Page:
I can’t emphasize enough how important it is to take this part slowly. There are no shortcuts that leave you with a great inlay!
Most commercial veneer is thin, 1/42nd or so. So you don’t have a lot of room to work with, once you’ve inlaid the compass rose. That means you need to make sure your inlay surface is ready to go. I used this maple panel with a little bit of curl to it. This has been pre-sanded to 320.
You start by solidly taping down the inlay in its final position. Note the X on the work. I’ve also drawn a corresponding X (unseen) on the edge of the work so that I can return this to the correct position later. Although your inlay may seem to be uniform, I assure you, it is not!
Then you begin to trace the inlay with an exacto knife (with a fresh blade) around the outside edge of the inlay. When using an exacto like this, you want to make sure you’re using the inlay itself as a reference surface, and that you are performing a light scoring cut. You want to cut to the depth of the inlay (a little deeper actually works fine), but you don’t want to try and do this in one pass! You start with a light scoring cut, then you go over it again and again until you’ve got depth. If you try this all in one pass you’re going to do one or both of these bad things: You’ll slice into the inlay, or you’ll cut off path off into the inlay surface.
I tried to show, in this fuzzy photo, the light scoring cut.
Here you can see I’ve finished the scoring of the outside of the inlay. Before I route, I like to use a pencil (a chalk bag also works) to highlight the lines so that they’re easier to see when I am routing. A work lamp you can position closely also helps in the next step.
Router prep, I use a 1/4” downcut spiral bit, followed by a 1/8th, to remove the bulk of the waste inside the inlay. I think the Festool OF1010 is one of the better routers for this step, because you can index your zero against the work surface, as in this photo. (See the screw pillar on the right, with the bit resting on the surface, but not scratching it.)
Then, with the router locked into position, you take a piece of scrap veneer the same width (don’t use the veneer tape covered inlay itself, as you’ll cut too deep!), and you slowly raise the microadjust on the depth stop until the veneer just barely goes in between the post and the depth stop.
You begin slowly, working around the outside, then eventually clearing up to the center with the 1/4” spiral bit.
You want to stay clear of the lines. You aren’t cutting TO the lines, just fairly close. I’ll be chucking up a 1/8th afterwards for cleanup and to get closer into the corners. Once you’ve got the inlay routed as close as you dare, you switch to chisels for cleanup. This is a similar task to cleaning up your dovetails, but there won’t be any mallet work involved. A sharp chisel and hand pressure should be sufficient to free up the 1/42nd inch you need to remove to seat the inlay. If you’ve taken good time to clean up the edges of the inlay, you can use a large chisel on most sides. Since you’ve cut deeply enough with your exacto, you should not need to cut the outside edge, as in this photo.
But merely flip the chisel, using your bearing surface to make the chisel work like a chisel plane, and slowly pare to your xacto line.
You can see I’ve finished one of the minor points on the top right in this photo. This can be a fairly slow process, but ultimately worth the painstaking time. Here’s a closeup of the same point.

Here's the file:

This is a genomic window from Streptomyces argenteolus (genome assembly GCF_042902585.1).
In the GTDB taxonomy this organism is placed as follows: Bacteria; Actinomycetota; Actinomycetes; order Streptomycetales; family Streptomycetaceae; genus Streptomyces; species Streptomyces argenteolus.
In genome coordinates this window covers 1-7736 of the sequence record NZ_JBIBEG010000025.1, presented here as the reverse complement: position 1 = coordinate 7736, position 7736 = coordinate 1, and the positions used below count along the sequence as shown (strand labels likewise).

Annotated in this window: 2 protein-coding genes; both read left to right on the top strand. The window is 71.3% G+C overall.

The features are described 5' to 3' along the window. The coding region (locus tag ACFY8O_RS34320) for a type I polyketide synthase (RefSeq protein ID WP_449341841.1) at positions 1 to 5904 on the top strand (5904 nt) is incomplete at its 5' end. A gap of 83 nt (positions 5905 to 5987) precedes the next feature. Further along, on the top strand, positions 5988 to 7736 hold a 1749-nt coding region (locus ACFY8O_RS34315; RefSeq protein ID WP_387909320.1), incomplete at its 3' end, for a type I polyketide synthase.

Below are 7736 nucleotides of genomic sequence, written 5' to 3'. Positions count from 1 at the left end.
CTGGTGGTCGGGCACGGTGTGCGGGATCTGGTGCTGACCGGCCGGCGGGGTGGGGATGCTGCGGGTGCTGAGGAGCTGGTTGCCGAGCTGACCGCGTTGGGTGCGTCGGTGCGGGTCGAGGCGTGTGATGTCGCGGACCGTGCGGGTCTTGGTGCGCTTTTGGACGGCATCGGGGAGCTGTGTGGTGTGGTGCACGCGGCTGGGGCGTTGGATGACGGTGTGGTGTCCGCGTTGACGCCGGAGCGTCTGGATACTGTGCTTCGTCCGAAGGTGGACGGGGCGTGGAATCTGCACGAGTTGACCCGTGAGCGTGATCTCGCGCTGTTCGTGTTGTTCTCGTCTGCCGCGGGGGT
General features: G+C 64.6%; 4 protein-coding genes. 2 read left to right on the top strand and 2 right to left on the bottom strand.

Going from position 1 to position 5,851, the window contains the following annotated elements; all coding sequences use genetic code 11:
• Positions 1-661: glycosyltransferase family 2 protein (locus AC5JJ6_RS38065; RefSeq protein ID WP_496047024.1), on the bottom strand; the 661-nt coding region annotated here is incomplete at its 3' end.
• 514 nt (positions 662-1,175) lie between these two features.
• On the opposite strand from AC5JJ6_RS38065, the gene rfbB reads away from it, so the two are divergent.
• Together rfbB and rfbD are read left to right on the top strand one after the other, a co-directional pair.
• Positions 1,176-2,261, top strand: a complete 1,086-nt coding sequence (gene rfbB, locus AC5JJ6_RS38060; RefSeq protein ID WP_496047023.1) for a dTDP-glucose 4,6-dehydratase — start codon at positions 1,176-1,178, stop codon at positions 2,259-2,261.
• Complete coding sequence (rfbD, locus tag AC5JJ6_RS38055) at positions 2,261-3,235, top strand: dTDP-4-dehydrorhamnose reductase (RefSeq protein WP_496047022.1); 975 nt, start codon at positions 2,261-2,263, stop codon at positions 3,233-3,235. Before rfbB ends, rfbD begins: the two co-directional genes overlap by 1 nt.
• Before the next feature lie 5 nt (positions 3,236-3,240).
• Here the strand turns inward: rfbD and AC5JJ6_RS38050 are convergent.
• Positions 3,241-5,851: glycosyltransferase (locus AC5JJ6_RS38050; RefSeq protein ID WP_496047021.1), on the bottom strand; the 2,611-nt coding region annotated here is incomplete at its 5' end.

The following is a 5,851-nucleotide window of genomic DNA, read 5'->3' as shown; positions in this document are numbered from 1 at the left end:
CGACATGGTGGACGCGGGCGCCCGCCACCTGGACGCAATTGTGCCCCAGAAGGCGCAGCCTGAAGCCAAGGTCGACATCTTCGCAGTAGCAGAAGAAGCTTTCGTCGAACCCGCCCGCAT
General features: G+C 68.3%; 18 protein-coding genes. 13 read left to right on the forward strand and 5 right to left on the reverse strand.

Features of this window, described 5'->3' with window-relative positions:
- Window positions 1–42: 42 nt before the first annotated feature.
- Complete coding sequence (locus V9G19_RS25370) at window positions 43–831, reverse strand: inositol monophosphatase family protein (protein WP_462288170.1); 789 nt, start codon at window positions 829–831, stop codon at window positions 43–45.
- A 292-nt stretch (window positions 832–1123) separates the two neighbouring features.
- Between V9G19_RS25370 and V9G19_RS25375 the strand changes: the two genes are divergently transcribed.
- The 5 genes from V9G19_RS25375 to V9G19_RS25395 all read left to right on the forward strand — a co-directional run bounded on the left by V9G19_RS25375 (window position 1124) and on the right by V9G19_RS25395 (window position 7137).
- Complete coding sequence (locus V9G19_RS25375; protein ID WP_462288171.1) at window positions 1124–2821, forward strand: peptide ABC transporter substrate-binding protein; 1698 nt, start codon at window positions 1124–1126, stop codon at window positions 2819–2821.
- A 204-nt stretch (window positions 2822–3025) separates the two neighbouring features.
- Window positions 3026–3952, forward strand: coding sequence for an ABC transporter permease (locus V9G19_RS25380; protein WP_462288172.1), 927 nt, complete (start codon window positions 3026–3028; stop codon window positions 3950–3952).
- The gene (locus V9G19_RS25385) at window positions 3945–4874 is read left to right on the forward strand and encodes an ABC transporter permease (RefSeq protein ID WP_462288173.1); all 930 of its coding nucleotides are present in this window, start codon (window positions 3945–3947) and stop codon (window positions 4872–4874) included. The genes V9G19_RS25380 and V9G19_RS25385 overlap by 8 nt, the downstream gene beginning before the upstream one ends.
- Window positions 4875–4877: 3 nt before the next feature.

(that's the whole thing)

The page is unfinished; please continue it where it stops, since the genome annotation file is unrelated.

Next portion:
There are a few hairs of grain on the right side that I’ll carefully trim back with the exacto. After another hour or two of careful work, I’ve finished the first pass in the inlay’s final resting place.
Now I begin the dry fit. Keep in mind the inlay is thin wood. Once the water based glue comes in contact, there will be a tiny bit of gap filling going on, so the inlay should not be so tight you have to force it in place. Take the time to check each of the major and minor points of the compass rose and make sure the inlay does two things; that it seats properly flush with the surface of the wood (don’t count the veneer tape, which should be above the surface) and that the sides line up cleanly. Remove any hairs or impediments to the inlay seating properly with your sharpened fine chisels.
Glue up! Now would be a good time to cross your fingers and pray to an appropriate diety. I fill the inlay, right to the edges, with an appropriate layer of Titebond 3. Don’t overdo it on the glue, or soak it too hard. Make sure the layer is thin, but covers the bottom of the inlaid surface. Don’t put any on the veneer itself! Position and tape the inlay into position. Double check now for any protruding surfaces. Once you clamp or bag it, the clamps or bag won’t “fix” overlapping veneer, they’ll just ensure it ends up glued tightly. Then, bag it up and leave it overnight. This is one time when you don’t want to count on a 2-4 hour glue set up time. Leave it. Trust me.
Once out of the bag, inspect for overlapping veneer. Provided you don’t have any, its time to move on to removing the veneer tape. I have a small spray bottle of distilled water. Then i use a card scraper and start to work through the layers of veneer tape. Since you have several layers, you’ll probably have to spritz a few times to get all of it. Keep paper towels handy to wipe the veneer schmutz off your card scraper.
Take your time and let it dry thoroughly. Again, no rushing here. I left mine overnight in a warm part of the house to make sure the water wasn’t going to mess with the surface. The next day, I hit the shop again, gave it a very light sanding, and a wipe down with mineral spirits to see how it came out.
Didn’t require any cleanup! Ready to finish!